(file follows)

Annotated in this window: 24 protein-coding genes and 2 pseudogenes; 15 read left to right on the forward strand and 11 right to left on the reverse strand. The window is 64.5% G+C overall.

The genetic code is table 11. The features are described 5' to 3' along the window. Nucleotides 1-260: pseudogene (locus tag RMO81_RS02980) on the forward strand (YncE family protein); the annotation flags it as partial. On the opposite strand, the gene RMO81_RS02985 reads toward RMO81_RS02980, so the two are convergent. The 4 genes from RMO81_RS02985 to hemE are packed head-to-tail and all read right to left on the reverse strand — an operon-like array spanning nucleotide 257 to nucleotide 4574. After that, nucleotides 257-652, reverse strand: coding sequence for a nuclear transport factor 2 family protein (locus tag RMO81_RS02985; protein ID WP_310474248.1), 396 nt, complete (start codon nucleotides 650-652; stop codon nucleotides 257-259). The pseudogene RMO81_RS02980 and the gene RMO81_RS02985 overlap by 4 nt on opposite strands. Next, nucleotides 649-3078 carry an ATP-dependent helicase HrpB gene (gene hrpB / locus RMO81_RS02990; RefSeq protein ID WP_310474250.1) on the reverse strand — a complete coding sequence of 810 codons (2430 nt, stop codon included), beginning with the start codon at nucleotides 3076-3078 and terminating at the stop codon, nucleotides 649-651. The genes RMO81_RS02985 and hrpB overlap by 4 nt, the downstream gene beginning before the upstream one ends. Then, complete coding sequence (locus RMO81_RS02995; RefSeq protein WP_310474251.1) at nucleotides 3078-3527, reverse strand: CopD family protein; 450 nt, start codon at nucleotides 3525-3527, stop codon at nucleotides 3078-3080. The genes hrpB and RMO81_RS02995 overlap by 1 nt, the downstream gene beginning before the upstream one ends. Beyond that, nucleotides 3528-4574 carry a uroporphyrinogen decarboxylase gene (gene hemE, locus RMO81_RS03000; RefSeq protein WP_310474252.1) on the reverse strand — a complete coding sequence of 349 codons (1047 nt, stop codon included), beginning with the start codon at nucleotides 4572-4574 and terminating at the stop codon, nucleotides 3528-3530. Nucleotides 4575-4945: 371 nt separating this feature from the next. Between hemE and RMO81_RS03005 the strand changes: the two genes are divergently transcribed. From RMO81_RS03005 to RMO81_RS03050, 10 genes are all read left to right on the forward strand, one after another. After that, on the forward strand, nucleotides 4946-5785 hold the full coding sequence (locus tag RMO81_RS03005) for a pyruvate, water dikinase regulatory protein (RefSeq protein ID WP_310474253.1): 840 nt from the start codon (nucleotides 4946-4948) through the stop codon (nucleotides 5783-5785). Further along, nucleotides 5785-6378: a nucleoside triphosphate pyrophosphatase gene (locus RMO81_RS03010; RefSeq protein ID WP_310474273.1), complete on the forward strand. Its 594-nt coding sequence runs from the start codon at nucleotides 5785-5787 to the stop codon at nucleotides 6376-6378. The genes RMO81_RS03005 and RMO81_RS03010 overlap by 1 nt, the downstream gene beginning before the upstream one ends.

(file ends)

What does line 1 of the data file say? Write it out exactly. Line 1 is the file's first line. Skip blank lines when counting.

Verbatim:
Annotated in this window: 24 protein-coding genes and 2 pseudogenes; 15 read left to right on the forward strand and 11 right to left on the reverse strand. The window is 64.5% G+C overall.